The Wandering Jew — Complete eBook

This eBook from the Gutenberg Project consists of approximately 1,533 pages of information about The Wandering Jew Complete.

“I complain, because I suffer,” said the marshal, in an agony of excitement.  “I alone know my sufferings.”

“They must indeed be grievous, general,” said Dagobert, carried further than he would otherwise have gone by his attachment for the orphans, “since those who love you feel them so cruelly.”

“What, sir! more reproaches?”

“Yes, general, reproaches,” cried Dagobert.  “Your children have the right to complain of you, since you accuse them so unjustly.”

“Sir,” said the marshal, scarcely able to contain himself, ’this is enough—­this is too much!”

“Oh, yes! it is enough,” replied Dagobert, with rising emotion.  “Why defend unfortunate children, who can only love and submit?  Why defend them against your unhappy blindness?”

The marshal started with anger and impatience, but then replied, with a forced calmness:  “I needs must remember all that I owe you—­and I will not forget it, say what you will.”

“But, general,” cried Dagobert, “why will you not let me fetch your children?”

“Do you not see that this scene is killing me?” cried the exasperated marshal.  “Do you not understand, that I will not have my children witness what I suffer?  A father’s grief has its dignity, sir; and you ought to feel for and respect it.”

“Respect it? no—­not when it is founded on injustice!”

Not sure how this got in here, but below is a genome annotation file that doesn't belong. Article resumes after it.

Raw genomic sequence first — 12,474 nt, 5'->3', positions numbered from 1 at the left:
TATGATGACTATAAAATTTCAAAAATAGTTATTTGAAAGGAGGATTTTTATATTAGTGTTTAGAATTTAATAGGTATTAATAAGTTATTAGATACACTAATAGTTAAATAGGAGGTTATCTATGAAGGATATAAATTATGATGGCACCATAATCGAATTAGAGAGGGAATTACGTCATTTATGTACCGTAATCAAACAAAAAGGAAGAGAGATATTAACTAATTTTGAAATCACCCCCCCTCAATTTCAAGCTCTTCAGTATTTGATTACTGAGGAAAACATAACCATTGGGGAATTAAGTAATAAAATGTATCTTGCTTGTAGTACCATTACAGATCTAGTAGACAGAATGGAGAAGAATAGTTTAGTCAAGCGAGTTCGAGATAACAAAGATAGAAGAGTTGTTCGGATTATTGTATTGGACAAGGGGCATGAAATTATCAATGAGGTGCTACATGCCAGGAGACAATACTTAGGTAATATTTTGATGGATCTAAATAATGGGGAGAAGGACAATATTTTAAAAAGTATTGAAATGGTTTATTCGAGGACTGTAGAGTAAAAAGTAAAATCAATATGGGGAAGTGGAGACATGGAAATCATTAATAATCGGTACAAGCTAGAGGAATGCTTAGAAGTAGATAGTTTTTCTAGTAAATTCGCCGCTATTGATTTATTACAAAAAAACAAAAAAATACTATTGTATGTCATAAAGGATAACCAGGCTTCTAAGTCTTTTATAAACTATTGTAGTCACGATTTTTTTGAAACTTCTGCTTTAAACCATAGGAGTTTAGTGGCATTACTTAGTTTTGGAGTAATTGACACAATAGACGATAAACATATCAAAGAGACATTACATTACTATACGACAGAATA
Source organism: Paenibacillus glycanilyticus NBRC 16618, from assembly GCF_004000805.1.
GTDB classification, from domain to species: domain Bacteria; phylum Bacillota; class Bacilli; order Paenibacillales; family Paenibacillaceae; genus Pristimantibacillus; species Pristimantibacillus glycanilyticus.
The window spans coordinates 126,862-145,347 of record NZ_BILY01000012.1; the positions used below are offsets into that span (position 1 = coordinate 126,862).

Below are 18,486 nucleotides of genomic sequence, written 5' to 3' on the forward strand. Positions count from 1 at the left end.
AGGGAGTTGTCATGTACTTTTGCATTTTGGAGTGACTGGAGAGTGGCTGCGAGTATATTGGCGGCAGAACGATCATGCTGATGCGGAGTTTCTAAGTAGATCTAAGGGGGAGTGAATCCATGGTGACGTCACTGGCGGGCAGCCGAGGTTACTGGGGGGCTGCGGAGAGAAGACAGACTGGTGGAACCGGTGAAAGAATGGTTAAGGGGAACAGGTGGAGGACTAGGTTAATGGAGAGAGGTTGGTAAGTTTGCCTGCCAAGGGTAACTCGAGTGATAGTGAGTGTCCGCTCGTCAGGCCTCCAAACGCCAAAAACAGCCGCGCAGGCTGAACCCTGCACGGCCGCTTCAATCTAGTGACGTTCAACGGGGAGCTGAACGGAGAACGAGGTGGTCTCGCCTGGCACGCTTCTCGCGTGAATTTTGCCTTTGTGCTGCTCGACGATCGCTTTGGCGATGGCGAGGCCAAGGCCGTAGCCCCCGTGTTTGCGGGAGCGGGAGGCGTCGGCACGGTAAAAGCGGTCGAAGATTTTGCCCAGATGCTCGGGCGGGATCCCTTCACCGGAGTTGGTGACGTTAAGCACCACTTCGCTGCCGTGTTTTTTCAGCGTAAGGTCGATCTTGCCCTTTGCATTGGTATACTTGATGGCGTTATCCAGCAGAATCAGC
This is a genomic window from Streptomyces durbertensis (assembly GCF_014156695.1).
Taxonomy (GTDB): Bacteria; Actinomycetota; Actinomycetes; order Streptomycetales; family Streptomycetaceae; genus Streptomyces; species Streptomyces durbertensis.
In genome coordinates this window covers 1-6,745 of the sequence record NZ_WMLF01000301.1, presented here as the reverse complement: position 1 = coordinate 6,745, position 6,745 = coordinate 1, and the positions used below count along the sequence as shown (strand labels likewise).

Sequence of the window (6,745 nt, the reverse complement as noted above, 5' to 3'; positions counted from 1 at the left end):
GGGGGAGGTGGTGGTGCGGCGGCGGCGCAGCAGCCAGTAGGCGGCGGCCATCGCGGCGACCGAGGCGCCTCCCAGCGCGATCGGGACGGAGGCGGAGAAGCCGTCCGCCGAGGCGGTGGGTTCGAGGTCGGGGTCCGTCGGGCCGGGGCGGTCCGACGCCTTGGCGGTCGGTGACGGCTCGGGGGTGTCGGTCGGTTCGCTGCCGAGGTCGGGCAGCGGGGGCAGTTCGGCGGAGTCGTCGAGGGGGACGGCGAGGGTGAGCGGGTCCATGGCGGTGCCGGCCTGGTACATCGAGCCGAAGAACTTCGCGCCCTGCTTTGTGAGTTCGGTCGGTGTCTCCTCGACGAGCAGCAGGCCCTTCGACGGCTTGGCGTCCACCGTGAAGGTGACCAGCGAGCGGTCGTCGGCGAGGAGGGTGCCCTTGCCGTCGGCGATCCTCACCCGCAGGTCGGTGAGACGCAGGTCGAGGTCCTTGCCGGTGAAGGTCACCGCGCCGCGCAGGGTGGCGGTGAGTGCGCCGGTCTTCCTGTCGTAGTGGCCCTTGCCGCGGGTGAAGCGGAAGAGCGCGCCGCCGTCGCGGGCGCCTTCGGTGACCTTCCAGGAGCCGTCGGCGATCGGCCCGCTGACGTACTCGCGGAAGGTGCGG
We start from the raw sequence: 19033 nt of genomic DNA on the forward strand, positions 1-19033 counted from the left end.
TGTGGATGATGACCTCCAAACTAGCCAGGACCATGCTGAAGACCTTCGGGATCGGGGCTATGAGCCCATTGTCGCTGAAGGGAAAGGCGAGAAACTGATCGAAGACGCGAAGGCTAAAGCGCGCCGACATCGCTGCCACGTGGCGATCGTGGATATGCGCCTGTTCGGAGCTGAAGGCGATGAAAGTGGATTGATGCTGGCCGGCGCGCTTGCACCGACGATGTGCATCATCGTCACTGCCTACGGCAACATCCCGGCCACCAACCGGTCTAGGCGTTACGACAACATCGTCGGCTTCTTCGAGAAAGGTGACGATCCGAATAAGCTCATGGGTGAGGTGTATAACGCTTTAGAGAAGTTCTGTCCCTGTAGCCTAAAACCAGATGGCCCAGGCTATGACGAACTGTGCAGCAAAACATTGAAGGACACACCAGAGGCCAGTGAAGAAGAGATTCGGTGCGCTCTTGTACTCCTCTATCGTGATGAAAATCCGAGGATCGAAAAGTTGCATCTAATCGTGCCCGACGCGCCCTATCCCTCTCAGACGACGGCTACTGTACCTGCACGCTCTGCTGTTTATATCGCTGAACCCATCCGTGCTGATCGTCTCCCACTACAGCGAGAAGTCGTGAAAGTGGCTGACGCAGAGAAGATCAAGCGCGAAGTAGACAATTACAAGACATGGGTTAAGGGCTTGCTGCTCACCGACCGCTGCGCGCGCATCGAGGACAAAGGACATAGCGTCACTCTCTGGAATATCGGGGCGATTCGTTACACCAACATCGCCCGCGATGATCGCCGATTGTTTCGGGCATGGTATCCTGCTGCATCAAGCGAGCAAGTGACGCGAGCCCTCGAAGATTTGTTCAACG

“Enough, sir—­enough!”

“And not content with tormenting yourself,” cried Dagobert, unable any longer to control his feelings, “do you know what you will do?  You will make your children die of sorrow.  Was it for this, that I brought them to you from the depths of Siberia?”

“More reproaches!”

“Yes; for the worst ingratitude towards me, is to make your children unhappy.”

“Leave the room, sir!” cried the marshal, quite beside himself, and so terrible with rage and grief, that Dagobert, regretting that he had gone so far, resumed:  “I was wrong, general.  I have perhaps been wanting in respect to you—­forgive me—­but—­”

“I forgive you—­only leave me!” said the marshal, hardly restraining himself.

“One word, general—­”

“I entreat you to leave me—­I ask it as a service—­is that enough?” said the marshal, with renewed efforts to control the violence of his emotions.

A deadly paleness succeeded to the high color which during this painful scene had inflamed the cheeks of the marshal.  Alarmed at this symptom, Dagobert redoubled his entreaties.  “I implore you, general,” said he, in an agitated mice, “to permit me for one moment—­”

“Since you will have it so, sir, I must be the one to leave,” said the marshal, making a step towards the door.

These words were said in such a manner, that Dagobert could no longer resist.  He hung his head in despair, looked for a moment in silent supplication at the marshal, and then, as the latter seemed yielding to a new movement of rage, the soldier slowly quitted the room.

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The Wandering Jew — Complete from Project Gutenberg. Public domain.
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